article  jstor  political_history  cultural_history  art_history  18thC  French_Enlightenment  British_history  British_politics  George_III  Wilkes  Hume  Diderot  d'Holbach  republics-Ancient_v_Modern  republicanism  opposition  public_sphere  public_opinion  governing_class  political_nation  political_culture  accountability  Parliament  franchise  Septennial_Act  nationalism  national_ID  xenophobia  anti-monarchy  anti-aristocracy  middle_class  merchants  state-roles  Grand_Tour  patriotism  Prussia  Frederick_the_Great  Catherine_the_Great  Walpole  Walpole_Horace  museums  academies  bibliography  enlightened_absolutism  downloaded  EF-add 
january 2014 by dunnettreader
Kenan Malik - THE ENLIGHTENMENT – AND WHY IT STILL MATTERS | Pandaemonium May 2013
The contemporary debate about the EU pits a liberal Europeanism, through which is expressed, all too often, contempt for the electorate and an ambiguous view of the democratic process, against rightwing Euroscepticism, in which hostility to the European project is fuelled by nationalism and xenophobia. Were Spinoza or Diderot, or another thinker from the Radical Enlightenment tradition, present today, he would probably see himself as a democratic Europhile, as someone who wants to break down national barriers but to do it through popular support and the extension of democratic institutions. A contemporary debate between what are in effect aristocratic cosmopolitans, democratic cosmopolitans and xenophobic anti-cosmopolitans, a debate that in many ways echoes the eighteenth century conflict between the moderate Enlightenment, the Radical Enlightenment and the counter-Enlightenment, reveals the continuing relevance of not simply of the Enlightenment but also of the debates within it. The Enlightenment matters because, as both Pagden and Israel observe, it helped shape much of the political and moral foundations of the modern world. It matters also because the political and moral issues over which eighteenth century thinkers fought remain so often the political and moral issues over which we continue to tussle.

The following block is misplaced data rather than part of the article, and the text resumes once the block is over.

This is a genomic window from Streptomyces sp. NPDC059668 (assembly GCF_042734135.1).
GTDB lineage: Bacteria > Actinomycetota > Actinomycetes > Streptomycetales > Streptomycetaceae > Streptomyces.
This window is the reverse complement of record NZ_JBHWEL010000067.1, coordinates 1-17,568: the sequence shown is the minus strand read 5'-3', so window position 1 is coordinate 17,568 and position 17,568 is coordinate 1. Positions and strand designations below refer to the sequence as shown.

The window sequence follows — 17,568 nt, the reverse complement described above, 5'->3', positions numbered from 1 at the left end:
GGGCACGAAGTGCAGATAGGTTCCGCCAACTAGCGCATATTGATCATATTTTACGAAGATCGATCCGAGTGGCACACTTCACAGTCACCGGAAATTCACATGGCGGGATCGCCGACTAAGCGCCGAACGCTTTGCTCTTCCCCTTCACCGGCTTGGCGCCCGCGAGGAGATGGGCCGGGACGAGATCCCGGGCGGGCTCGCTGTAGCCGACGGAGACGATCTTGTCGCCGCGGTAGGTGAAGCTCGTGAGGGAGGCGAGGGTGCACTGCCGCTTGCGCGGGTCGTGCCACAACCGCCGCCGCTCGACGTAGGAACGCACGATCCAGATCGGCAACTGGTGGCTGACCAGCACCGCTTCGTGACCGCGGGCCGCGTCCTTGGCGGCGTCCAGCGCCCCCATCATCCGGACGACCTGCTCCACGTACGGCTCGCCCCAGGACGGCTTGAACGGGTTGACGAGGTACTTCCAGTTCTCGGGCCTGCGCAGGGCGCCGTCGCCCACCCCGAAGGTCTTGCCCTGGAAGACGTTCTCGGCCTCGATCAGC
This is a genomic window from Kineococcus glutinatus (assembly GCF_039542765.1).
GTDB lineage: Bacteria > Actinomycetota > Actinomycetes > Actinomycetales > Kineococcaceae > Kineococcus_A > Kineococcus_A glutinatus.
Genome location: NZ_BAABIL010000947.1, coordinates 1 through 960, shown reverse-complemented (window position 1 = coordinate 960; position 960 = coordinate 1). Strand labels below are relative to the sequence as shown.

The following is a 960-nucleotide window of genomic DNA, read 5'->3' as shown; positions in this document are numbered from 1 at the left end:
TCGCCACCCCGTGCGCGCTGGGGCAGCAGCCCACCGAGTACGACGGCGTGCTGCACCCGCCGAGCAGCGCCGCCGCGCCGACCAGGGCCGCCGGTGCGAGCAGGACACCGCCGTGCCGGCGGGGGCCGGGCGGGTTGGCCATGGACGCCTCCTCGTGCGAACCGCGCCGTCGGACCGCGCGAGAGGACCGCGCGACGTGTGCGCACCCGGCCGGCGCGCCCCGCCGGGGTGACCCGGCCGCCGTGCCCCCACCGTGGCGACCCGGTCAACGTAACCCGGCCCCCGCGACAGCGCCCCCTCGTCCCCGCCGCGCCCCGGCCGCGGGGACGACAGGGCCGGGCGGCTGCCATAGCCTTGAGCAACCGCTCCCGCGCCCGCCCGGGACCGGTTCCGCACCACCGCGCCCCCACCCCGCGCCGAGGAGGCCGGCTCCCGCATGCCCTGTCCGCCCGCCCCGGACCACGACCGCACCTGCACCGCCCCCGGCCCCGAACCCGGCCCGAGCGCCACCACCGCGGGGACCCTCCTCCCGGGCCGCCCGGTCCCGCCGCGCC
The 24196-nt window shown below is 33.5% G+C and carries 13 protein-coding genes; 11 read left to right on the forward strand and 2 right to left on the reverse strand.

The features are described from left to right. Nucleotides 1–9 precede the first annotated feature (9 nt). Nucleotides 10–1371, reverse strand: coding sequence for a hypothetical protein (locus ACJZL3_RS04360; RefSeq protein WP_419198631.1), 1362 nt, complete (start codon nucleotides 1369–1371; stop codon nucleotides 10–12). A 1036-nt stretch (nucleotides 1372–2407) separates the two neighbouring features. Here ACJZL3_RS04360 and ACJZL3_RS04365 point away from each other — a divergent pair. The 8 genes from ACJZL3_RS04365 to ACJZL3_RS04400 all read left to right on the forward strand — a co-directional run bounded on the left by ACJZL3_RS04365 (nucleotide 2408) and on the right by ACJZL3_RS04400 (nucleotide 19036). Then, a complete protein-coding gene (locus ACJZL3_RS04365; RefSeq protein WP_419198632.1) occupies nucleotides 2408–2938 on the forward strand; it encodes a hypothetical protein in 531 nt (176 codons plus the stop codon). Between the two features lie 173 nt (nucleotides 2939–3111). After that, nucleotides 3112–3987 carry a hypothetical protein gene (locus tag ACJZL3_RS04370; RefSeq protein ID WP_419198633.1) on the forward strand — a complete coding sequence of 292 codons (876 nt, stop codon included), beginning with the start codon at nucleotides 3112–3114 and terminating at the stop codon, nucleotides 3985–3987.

books  kindle  bookshelf  reviews  Enlightenment  Radical_Enlightenment  cosmopolitanism  elites  aristocracy  enlightened_absolutism  EU  democracy  populism  Hobbes  Spinoza  EF-add 
december 2013 by dunnettreader
R. Koebner: JSTOR: Despot and Despotism: Vicissitudes of a Political Term (1951)
JSTOR: Journal of the Warburg and Courtauld Institutes, Vol. 14, No. 3/4 (1951), pp. 275-302 -- downloaded pdf to Note -- Voltaire was very displeased with how Montesquieu popularized the neologism which first made its appearance in 17thC France and was adopted by the secret Bougainvilliers, Fenelon, Saint Simon opponents of Louis XIV. The paper then traces despot related usage starting with Plato and Aristotle through Church Fathers and Renaissance.
article  jstor  intellectual_history  political_philosophy  etymology  philology  ancient_philosophy  ancient_Greece  Early_Christian  Medieval  Renaissance  Papacy  monarchy  Absolutism  Ottomans  China  France  17thC  18thC  French_Enlightenment  Louis_XIV  enlightened_absolutism  Hobbes  Bayle  Fenelon  Bougainvilliers  Saint_Simon  Voltaire  Montesquieu  liberty  republicanism  downloaded  EF-add 
august 2013 by dunnettreader